How much Czech will I need to know?

Discussion in 'General Language' started by aerbare, Sep 2, 2004.

  1. aerbare

    aerbare Member

    This is my first visit to this site & I have a comment & a question.
    First, I love learning new languages as well and it helps me a lot to learn as I go along w/daily conversation.....easy stuff at first...and also using a book of grammar w/tapes of some sort. Currently, I have the Czeck alphabet & pronunciation key on my refridgerator & practice that stuff daily (who know's how well i'm actually doing? =) Otherwise, putting the words both written in Czeck & phoenetically on things around the house helps me as, doors, the bathroom...just saying what the items are. You're in a great position with having a friend who can be sort of a coach for you! Good luck and I hope that helped..a little ;)
    Second, my question, I am taking a trip to Prague in March and am wondering how much Czeck I will need to know? Will English get me along at all? I plan to study till I've got about 6 months..and I'll bring my little Czeck/English dictionary. So far, I can introduce myself & my husband and I've got -thank you, hello, what time is it, where is....., good morning, and counting to 10. It's been two days so I'm pretty proud of myself =) Any help or suggestions would be really appreciated!!!
  2. Rebekah

    Rebekah Member

    hey I don't live in the Czech Republic or speak Czech but I can tell you that it is better to speak a little Czech just to get by. I just came back from Brno .. we were only in Prague for one day ... and if i wasn't with my mother who is Czech and speaks fluent Czech I would have had a horrible time. People in the stores and restaraunts would start talking to me in Czech and not many spoke English .. althought I did encounter a few who knew English. So good luck on your trip and definitly learn Czech before you go. I'm learning Czech now so I will survive when i go back to live in Brno bymyself! If you have anymore questions just ask and I'll try to answer them for you .. ok?!

    Good luck with your Czech!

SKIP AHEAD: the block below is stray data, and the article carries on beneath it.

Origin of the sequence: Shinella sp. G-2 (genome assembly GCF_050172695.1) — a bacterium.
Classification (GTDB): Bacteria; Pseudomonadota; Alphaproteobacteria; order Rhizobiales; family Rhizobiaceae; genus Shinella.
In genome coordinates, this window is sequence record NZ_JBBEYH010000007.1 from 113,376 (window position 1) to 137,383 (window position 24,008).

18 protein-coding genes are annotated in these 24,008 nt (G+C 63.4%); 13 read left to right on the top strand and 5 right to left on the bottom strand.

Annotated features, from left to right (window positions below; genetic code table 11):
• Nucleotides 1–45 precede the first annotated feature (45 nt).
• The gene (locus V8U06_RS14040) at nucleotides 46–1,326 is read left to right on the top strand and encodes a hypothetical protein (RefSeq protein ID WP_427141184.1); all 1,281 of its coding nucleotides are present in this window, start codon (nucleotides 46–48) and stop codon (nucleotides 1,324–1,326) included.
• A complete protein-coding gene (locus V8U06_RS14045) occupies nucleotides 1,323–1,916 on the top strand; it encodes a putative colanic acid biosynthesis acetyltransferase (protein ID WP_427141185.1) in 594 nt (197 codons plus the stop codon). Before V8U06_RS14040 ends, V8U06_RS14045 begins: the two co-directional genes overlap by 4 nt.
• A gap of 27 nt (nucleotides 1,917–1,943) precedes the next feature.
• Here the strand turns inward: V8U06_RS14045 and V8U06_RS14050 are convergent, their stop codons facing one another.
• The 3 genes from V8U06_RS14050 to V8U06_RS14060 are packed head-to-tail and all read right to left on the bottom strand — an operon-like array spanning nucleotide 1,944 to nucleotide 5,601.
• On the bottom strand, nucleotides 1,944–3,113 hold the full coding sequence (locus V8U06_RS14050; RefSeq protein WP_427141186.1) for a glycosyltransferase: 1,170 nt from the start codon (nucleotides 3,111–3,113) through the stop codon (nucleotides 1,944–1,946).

3. Molson25

    Molson25 Member


    There are many useful phrases to learn... I suggest you pick up a phrase book to learn some simply how much, how are you, where is, type questions. Depending on how long you plan to stay and where you can get away with english and some german if you know german. Some know Russian however they do not like to use it... If you stay in Prague you can easily get away with English anywhere in the city. As you distance yourself from Prague the less and less english they know... I have been here for 5 months + It is a wonderful country... Please be aware however it is spelt Czech not "Check" ;)

  4. zaner

    zaner Active Member

    Ahoj Aerbare,
    I'd just like to say that I think your idea of labeling things with their corresponding Czech word is brilliant. I carry my dictionary around with me so I can look up the word for things on the spot, but having the words there all of the time is a great idea.
    About Prague, I was there by myself for a week in May. I speak virtually no Czech. I know a few words, but at the time I'd only been studying Czech a couple of months. In the parts of Prague I was in I really didn't need Czech. To my surprise, nearly everyone I encountered knew at least some English. In the hotel everyone spoke English. In places where tourists are common usually at least one or two employees speak English. Obviously, learn as much as you can, but the Czechs make it really easy for visitors.
    I have to tell you, I had the best week of my life there. I hope you get to stay more than a week :lol: I'm planning to go back this summer for two weeks. Good luck with it!
  5. ježek

    ježek Member

    Hey, I would say that if you are planning to go to Prague, you should probably be fine with what you've got, I've been there more than 5 times and the only place where I've needed to use Czech is in a hair salon. :D
    So I wouldn't worry if I were you, but you might want to learn bigger numbers, for monetary purposes, and "how much does it cost?" (kolik to stoji?) and that should be about it....if you are in Prague, you will run into lots of people who speak English, but there will be a lot of happy people if you speak to them in Czech. (Although some people just don't care).
    I would say, however, that the smaller of a town that you go to, the more Czech you should learn. Smaller towns tend to not have as many English speakers. Hope that helps!
    Mej se hezky, ježek
  6. igotbase

    igotbase Member

    this is interesting. so how does Prague & the Czech Rep. as a whole compare to other Eastern European countries, and also to Western European countries like France for example? w.r.t to english language. i.e. do Czechs have a higher proficiency in English than the French? etc.

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